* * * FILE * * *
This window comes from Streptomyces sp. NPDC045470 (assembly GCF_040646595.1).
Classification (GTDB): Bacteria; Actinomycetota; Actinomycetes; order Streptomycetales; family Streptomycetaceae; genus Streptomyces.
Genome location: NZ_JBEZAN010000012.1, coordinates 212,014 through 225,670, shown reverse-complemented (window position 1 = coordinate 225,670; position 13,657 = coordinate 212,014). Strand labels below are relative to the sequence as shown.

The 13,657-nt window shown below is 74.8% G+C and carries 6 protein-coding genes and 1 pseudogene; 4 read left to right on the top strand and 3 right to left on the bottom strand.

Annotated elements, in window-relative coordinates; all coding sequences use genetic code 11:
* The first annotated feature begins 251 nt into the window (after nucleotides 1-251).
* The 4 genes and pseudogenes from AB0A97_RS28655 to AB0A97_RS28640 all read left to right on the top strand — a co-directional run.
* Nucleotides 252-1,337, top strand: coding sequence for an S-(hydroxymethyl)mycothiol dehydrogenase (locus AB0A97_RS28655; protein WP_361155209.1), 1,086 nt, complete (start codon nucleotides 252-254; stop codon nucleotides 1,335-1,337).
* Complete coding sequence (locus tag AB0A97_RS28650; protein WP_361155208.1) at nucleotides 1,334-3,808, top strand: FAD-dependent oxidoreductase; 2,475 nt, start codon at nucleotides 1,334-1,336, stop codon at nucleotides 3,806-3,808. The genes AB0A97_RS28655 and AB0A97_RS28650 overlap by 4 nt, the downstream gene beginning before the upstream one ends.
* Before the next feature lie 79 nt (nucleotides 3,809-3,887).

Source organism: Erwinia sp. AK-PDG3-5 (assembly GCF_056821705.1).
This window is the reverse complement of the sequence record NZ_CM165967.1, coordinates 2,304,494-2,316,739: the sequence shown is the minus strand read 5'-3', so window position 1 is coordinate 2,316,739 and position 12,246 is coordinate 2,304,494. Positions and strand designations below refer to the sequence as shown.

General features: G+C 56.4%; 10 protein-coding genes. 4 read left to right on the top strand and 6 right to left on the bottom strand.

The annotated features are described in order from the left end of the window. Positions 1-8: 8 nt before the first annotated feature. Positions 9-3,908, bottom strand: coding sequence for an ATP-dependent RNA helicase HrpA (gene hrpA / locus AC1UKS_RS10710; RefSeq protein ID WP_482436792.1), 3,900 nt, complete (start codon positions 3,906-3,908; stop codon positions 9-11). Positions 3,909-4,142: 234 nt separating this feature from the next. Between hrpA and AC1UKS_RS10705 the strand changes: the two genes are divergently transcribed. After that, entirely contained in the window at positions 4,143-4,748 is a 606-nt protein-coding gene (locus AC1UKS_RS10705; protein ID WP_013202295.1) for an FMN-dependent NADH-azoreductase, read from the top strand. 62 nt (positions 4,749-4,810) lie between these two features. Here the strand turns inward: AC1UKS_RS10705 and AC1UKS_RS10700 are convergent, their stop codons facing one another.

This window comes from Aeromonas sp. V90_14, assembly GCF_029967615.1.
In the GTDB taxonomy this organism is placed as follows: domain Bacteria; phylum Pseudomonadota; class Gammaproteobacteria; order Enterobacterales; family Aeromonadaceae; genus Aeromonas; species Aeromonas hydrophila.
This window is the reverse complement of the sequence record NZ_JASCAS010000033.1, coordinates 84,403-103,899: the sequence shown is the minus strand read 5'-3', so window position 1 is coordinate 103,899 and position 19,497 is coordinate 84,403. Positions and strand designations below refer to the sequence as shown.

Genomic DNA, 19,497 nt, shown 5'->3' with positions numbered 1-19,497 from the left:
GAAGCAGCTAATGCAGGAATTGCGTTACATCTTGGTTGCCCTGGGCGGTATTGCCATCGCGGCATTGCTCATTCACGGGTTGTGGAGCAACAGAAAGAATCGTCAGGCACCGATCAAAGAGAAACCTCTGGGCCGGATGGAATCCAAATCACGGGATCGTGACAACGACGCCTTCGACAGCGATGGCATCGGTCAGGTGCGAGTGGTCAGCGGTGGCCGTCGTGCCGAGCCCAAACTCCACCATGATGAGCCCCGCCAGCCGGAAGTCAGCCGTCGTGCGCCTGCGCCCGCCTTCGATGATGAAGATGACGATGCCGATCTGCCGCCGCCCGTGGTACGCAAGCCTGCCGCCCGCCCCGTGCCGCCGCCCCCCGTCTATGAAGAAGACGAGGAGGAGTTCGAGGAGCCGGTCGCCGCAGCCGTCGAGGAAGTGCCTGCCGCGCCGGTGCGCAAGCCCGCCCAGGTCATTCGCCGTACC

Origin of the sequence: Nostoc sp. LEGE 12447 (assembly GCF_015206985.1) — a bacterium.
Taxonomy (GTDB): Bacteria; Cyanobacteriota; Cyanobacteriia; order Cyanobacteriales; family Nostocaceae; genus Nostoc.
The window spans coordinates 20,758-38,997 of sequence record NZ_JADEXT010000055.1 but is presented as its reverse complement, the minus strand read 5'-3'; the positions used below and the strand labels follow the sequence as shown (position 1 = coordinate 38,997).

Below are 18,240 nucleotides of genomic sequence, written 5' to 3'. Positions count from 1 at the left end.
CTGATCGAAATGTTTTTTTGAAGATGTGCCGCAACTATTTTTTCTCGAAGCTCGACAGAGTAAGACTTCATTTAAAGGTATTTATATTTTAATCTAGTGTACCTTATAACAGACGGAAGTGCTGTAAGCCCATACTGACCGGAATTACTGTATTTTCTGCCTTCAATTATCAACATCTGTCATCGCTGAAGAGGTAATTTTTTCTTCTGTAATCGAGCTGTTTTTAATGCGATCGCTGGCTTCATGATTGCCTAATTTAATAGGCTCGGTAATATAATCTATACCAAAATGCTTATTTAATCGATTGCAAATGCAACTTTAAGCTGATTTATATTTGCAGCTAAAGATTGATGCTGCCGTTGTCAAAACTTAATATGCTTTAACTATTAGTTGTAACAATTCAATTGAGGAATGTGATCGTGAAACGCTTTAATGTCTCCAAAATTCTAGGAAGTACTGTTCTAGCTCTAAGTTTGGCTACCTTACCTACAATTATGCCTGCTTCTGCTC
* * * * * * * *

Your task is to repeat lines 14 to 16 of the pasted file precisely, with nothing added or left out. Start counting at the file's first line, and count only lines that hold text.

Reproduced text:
The annotated features are described in order from the left end of the window. Positions 1-8: 8 nt before the first annotated feature. Positions 9-3,908, bottom strand: coding sequence for an ATP-dependent RNA helicase HrpA (gene hrpA / locus AC1UKS_RS10710; RefSeq protein ID WP_482436792.1), 3,900 nt, complete (start codon positions 3,906-3,908; stop codon positions 9-11). Positions 3,909-4,142: 234 nt separating this feature from the next. Between hrpA and AC1UKS_RS10705 the strand changes: the two genes are divergently transcribed. After that, entirely contained in the window at positions 4,143-4,748 is a 606-nt protein-coding gene (locus AC1UKS_RS10705; protein ID WP_013202295.1) for an FMN-dependent NADH-azoreductase, read from the top strand. 62 nt (positions 4,749-4,810) lie between these two features. Here the strand turns inward: AC1UKS_RS10705 and AC1UKS_RS10700 are convergent, their stop codons facing one another.

This window comes from Aeromonas sp. V90_14, assembly GCF_029967615.1.
In the GTDB taxonomy this organism is placed as follows: domain Bacteria; phylum Pseudomonadota; class Gammaproteobacteria; order Enterobacterales; family Aeromonadaceae; genus Aeromonas; species Aeromonas hydrophila.